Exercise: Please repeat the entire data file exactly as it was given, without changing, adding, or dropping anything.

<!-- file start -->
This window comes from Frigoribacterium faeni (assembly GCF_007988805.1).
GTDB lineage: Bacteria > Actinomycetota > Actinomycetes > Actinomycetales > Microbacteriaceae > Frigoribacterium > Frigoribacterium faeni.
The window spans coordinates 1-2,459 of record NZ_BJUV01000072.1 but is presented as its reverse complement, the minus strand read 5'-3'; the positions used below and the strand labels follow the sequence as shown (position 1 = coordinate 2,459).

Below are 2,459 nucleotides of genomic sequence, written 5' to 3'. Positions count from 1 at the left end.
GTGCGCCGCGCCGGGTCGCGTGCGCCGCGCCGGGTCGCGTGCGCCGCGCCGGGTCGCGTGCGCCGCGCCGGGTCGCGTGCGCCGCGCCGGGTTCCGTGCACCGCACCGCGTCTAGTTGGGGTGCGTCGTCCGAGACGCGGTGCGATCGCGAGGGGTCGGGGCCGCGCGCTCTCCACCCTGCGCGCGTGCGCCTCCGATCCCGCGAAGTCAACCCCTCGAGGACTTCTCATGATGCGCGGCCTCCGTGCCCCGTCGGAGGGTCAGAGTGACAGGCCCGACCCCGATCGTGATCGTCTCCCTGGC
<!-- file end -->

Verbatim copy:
This window comes from Frigoribacterium faeni (assembly GCF_007988805.1).
GTDB lineage: Bacteria > Actinomycetota > Actinomycetes > Actinomycetales > Microbacteriaceae > Frigoribacterium > Frigoribacterium faeni.
The window spans coordinates 1-2,459 of record NZ_BJUV01000072.1 but is presented as its reverse complement, the minus strand read 5'-3'; the positions used below and the strand labels follow the sequence as shown (position 1 = coordinate 2,459).

Below are 2,459 nucleotides of genomic sequence, written 5' to 3'. Positions count from 1 at the left end.
GTGCGCCGCGCCGGGTCGCGTGCGCCGCGCCGGGTCGCGTGCGCCGCGCCGGGTCGCGTGCGCCGCGCCGGGTCGCGTGCGCCGCGCCGGGTTCCGTGCACCGCACCGCGTCTAGTTGGGGTGCGTCGTCCGAGACGCGGTGCGATCGCGAGGGGTCGGGGCCGCGCGCTCTCCACCCTGCGCGCGTGCGCCTCCGATCCCGCGAAGTCAACCCCTCGAGGACTTCTCATGATGCGCGGCCTCCGTGCCCCGTCGGAGGGTCAGAGTGACAGGCCCGACCCCGATCGTGATCGTCTCCCTGGC